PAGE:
A report published by the Danish Institute of Human Rights in 2022 estimates that at least 140 national human rights action plans (NHRAPs) have been adopted in 75 countries. Like Scotland, 35 countries have adopted more than one plan.
The development of SNAP builds on the experience of European countries such as Finland, Sweden and Spain and Commonwealth countries such as Australia, South Africa and New Zealand as well as guidance from the United Nations, Council of Europe and Commonwealth.
Over the past three decades the UN has encouraged and supported countries to develop NHRAPs), stressing their importance in identifying gaps in human rights protection, clarifying the responsibilities of States, and establishing monitoring systems so that progress made in promoting and fulfilling human rights protection can be measured over time.
In 2009, the Council of Europe (CoE) also recommended that national human rights action plans be used to systematically implement human rights by countries across Europe – a message the CoE repeated in 2017.
Scotland has the benefit of learning from the experience of others in developing a NHRAP, and reflections on this are below.
Mattias Falk, former International Coordinator of the Swedish Equality Ombudsman said “Our experience of National Action Plans in Sweden, where the Government is currently drafting its third action plan, has been both positive and productive. The purpose of the National Action plan was to carry out a coherent review of the human rights situation in Sweden and, on the basis of the review, to propose measures for more systematic work with human rights at the national level. We warmly welcome the development of a National Action Plan for Scotland and strongly recommend that everyone works together with the Scottish Human Rights Commission in this important process for securing human rights in Scotland.”
Sirpa Rautio, Director of the Human Rights Centre of Finland said: “Finland has recently adopted a National Action Plan on Fundamental and Human Rights, which translates into concrete terms the duty to guarantee the observance of fundamental rights and human rights imposed on public authorities by the Constitution. The action plan will enhance the implementation of fundamental and human rights in Finland, and was drafted by a working group which brought together representatives of all Ministries, the Office of the Chancellor of Justice and the Office of the Parliamentary Ombudsman. The drafting process also involved open dialogue and engagement with representatives of NGOs and other human rights actors. We are very pleased to learn of the development of a National Action Plan in Scotland and offer our full support. National Action Plans are an important tool in the realisation of human rights, they can hold states to account, ensure coordination in implementing and reporting on international obligations and promote a culture of human rights.”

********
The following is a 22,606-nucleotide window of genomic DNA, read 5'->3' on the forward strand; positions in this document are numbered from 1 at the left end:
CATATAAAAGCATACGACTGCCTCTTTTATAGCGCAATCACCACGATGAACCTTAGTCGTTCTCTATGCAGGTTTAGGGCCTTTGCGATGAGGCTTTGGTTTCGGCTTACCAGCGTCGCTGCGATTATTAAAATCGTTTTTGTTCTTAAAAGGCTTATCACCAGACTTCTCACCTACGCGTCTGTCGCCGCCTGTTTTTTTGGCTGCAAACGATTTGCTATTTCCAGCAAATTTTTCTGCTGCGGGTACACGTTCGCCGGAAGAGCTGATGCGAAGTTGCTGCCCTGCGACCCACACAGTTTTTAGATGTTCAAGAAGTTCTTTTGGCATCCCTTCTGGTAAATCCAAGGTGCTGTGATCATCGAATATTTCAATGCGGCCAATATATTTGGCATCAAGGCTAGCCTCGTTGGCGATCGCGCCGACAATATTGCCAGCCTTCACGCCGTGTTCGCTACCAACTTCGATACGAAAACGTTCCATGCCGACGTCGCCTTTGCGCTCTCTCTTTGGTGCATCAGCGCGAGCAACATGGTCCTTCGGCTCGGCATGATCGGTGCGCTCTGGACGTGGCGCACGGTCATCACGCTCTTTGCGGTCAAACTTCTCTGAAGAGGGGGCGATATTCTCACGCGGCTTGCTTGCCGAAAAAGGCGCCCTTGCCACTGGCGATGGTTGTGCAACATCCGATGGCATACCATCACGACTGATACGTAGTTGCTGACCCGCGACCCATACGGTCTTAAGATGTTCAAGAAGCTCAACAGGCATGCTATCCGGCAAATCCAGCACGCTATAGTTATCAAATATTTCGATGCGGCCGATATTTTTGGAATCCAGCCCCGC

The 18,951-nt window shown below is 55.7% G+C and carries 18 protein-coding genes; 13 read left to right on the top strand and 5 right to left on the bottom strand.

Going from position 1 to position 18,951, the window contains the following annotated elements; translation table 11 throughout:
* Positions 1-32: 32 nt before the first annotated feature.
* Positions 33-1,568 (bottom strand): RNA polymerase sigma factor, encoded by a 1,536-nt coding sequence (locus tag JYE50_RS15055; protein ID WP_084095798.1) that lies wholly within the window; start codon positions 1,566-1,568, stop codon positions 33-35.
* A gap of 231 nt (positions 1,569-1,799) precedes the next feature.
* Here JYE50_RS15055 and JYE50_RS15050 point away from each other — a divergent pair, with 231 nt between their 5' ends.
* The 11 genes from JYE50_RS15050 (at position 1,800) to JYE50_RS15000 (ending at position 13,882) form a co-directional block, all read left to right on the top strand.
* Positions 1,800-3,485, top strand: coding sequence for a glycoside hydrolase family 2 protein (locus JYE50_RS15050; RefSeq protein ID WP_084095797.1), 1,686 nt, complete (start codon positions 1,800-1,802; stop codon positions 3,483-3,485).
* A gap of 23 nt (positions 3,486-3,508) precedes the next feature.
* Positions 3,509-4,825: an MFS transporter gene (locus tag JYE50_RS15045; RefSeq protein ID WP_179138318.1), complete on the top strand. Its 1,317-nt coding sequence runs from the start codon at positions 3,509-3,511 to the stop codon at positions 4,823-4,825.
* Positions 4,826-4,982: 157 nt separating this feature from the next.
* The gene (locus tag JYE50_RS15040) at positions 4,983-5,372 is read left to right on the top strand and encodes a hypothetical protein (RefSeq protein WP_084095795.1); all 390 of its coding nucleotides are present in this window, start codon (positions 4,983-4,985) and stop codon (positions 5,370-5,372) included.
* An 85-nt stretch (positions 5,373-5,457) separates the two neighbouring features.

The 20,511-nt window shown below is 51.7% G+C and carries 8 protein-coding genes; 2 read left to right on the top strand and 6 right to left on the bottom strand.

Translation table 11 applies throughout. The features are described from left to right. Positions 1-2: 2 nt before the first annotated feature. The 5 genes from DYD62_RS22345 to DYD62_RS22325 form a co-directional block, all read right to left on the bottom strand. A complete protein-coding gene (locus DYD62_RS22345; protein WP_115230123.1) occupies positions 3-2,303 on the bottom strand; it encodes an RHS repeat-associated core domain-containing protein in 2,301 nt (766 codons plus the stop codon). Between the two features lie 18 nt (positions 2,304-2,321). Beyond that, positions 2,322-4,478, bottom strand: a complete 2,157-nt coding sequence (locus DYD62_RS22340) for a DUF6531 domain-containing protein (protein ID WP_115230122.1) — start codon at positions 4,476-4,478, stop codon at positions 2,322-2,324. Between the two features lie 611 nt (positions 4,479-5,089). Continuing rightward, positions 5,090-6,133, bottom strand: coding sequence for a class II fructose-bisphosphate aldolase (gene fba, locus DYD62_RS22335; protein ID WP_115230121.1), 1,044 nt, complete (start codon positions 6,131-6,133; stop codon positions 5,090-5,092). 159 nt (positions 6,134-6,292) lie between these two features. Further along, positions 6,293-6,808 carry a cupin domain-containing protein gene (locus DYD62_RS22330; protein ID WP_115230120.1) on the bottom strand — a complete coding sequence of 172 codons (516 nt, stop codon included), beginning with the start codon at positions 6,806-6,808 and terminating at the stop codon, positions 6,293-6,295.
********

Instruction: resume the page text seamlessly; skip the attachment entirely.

Navi Pillay, former United Nations High Commissioner for Human Rights: “It is very important that countries develop and implement national action plans with the participation of civil society, public bodies, United Nations experts, academics, parliaments and individuals. National action plans can bring clarity to States in identifying the steps they must take to improve the promotion and protection of human rights, especially for the most vulnerable people. I am pleased to welcome the initiative taken by the Scottish Human Rights Commission to carry out this broad consultation.”
Nils Muižnieks, former Commissioner for Human Rights, Council of Europe said: “I welcome the development of a National Action Plan for Human Rights in Scotland. To develop an action plan openly presenting problems and a process of developing practical solutions is a signal of commitment to human rights. Scotland is joining an increasing number of countries across Europe that have developed and implemented National Action Plans to support the full realization of human rights in practice. I look forward to engaging with this process.”
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